Once you’ve narrowed down your shade choices, think about the color of the roof, and know that you need to keep warm because there’s a lot of light outside, then you need to decide on the actual exterior color of your home. It’s helpful to look for similar home styles to get a feel for the possibilities. I have a Pinterest board with all the exterior paint colors for houses that can really help you visualize the color.

Now that you’ve chosen a color, there are so many variables in how the colors will affect your exterior, including the direction your home faces and how much shade your home has, that it’s impossible to choose one exterior color without samples and an inspection. In your morning, afternoon and evening samples. This is a very important step, especially when choosing exterior colors, as sunlight can create strange hues that you won’t see on a color card.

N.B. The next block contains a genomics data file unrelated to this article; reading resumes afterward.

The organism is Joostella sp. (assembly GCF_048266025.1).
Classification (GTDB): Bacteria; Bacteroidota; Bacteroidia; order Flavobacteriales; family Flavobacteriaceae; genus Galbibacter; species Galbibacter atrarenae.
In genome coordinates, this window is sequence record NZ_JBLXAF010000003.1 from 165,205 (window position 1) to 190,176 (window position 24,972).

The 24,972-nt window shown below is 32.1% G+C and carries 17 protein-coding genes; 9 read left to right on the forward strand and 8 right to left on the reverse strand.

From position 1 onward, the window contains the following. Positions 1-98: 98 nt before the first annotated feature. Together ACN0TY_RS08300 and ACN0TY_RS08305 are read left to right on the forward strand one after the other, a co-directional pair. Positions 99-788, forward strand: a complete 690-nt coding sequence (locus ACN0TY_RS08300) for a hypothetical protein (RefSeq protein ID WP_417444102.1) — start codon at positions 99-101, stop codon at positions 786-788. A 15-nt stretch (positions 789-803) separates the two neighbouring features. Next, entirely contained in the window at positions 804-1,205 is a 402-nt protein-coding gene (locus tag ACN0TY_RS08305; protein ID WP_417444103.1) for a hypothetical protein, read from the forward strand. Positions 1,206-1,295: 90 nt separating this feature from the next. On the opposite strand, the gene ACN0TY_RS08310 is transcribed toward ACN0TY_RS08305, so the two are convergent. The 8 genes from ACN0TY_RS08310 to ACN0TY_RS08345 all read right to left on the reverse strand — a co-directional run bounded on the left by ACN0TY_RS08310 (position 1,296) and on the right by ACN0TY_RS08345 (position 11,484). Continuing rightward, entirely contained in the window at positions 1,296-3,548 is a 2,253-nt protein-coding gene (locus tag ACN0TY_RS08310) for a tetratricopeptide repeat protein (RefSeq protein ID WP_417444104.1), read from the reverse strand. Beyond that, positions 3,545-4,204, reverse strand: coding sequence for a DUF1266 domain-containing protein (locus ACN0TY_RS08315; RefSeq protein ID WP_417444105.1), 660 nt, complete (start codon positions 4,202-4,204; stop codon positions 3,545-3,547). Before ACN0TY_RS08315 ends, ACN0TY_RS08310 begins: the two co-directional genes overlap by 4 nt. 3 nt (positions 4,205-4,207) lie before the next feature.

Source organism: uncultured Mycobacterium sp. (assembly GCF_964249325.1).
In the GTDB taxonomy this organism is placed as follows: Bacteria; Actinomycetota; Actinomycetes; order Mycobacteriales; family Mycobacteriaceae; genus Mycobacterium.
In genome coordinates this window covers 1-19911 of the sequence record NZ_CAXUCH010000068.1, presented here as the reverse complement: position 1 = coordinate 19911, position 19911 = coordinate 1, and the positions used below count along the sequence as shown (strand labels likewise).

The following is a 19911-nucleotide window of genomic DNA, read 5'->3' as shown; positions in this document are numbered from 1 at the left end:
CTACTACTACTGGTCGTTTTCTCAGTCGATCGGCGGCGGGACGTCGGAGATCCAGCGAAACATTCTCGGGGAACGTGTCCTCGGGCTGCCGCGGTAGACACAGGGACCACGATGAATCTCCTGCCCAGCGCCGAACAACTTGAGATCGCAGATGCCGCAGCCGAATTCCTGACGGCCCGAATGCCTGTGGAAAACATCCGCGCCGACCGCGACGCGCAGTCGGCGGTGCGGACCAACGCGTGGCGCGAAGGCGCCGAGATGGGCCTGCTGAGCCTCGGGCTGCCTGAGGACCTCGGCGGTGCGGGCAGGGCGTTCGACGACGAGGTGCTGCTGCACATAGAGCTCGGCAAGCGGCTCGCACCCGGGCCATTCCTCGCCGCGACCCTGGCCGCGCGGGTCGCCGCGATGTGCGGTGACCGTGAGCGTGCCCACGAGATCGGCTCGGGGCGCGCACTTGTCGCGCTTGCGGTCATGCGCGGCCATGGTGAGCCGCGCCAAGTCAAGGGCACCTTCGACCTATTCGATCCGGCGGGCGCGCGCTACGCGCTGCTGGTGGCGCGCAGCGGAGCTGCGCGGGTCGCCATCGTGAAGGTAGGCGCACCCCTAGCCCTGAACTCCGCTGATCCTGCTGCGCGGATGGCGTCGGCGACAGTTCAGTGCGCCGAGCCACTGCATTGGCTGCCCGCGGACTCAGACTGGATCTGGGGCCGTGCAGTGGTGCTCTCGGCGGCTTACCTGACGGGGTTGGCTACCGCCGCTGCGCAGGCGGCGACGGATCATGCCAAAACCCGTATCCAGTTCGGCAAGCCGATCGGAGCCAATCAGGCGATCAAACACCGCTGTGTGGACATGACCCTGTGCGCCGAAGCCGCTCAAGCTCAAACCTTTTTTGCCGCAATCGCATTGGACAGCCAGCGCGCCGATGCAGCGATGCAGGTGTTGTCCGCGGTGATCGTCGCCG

I experimented with several paint colors on my drywall to find the perfect color for my pool house and drywall. I was surprised at how far I had to go. At this point, it’s really important that you do the same and test the colors on poster board or directly in your own home to be on the safe side and really get a color that you’ll love for years to come.